The Threat: Homemade Cyberweapon Worries US Federal Officials

The Threat: Homemade Cyberweapon Worries US Federal Officials
1 Star2 Stars3 Stars4 Stars5 Stars (No Ratings Yet)

Security researchers Dillon Beresford and Brian Meixell recently developed a cyberweapon similar to the Stuxnet computer worm that disrupted Iran’s nuclear program computer systems last year. The researchers’ ability to develop the program working at home on laptops has raised concerns at the U.S. Department of Homeland Security (DHS), which has asked the researchers to cancel their planned presentation of the technology at a computer security conference next week.

DHS officials are worried that if the researchers’ method is made public, other hackers will replicate the malicious software and cripple federal computer controls. The software was tested on equipment made by Siemens, and while Beresford worked with DHS officials on ways to protect industrial computer programs, he says Siemens’ officials have been slow to respond to the hole in their security systems.

“They requested that I not share the data, but it was absolutely my decision to cancel,” Beresford says. The researchers’ work is alarming because experts initially believed that it would take significant resources and access to detailed information on the intended target to duplicate the Stuxnet worm.”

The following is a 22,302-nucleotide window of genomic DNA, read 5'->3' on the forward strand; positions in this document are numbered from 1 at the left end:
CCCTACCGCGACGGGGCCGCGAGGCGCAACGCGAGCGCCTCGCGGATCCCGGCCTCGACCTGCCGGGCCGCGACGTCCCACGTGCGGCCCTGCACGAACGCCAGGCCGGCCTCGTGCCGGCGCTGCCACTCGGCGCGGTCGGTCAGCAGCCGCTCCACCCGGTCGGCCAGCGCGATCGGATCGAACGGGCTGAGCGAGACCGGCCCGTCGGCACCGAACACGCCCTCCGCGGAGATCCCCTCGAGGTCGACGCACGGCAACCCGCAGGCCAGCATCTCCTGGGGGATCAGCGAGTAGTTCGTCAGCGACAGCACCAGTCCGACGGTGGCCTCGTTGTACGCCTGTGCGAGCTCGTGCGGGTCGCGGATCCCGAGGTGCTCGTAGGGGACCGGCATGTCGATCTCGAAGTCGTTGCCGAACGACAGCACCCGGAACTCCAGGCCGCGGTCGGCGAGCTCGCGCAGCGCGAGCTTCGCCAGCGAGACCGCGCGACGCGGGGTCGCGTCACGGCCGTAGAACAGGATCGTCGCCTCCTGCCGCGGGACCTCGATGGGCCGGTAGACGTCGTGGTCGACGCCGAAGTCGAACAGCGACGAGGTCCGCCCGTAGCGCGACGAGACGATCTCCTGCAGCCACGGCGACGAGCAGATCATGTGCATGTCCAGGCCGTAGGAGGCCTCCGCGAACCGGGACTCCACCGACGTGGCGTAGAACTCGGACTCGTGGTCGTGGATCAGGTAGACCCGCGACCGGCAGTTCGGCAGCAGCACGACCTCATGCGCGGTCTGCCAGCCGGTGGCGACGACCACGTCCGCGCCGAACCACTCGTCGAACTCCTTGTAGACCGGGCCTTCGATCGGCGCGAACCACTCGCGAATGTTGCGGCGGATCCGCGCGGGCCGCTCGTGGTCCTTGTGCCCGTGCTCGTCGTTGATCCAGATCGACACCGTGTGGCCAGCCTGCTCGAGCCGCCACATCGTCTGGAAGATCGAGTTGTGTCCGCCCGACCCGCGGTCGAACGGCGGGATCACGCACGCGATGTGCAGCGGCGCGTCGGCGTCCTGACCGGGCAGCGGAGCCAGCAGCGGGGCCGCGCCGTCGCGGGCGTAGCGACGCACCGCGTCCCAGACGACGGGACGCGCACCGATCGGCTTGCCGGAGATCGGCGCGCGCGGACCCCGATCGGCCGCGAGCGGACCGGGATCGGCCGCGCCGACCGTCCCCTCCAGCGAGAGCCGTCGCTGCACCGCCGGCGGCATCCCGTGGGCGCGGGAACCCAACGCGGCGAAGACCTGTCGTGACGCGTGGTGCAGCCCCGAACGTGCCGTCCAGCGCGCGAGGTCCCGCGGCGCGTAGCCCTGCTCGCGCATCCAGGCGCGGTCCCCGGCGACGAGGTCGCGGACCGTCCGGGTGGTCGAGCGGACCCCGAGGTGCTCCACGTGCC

Considering the description of the presentation to be given by Beresford, it’s not surprising that it was canceled:

“The description of the presentation, entitled “Chain Reactions–Hacking SCADA,” reads: “Combining traditional exploits with industrial control systems allows attackers to weaponize malicious code, as demonstrated with Stuxnet. The attacks against Iran’s nuclear facilities were started by a sequence of events that delayed the proliferation of nuclear weapons.

“We will demonstrate how motivated attackers could penetrate even the most heavily fortified facilities in the world, without the backing of a nation state,” the description continues. “We will also present how to write industrial grade malware without having direct access to the target hardware. After all, if physical access was required, what would be the point of hacking into an industrial control system?”

Sources: Washington Post via ACM TechNews / Dark Reading

Photo Credit: Hackers By José Goulão /FlickR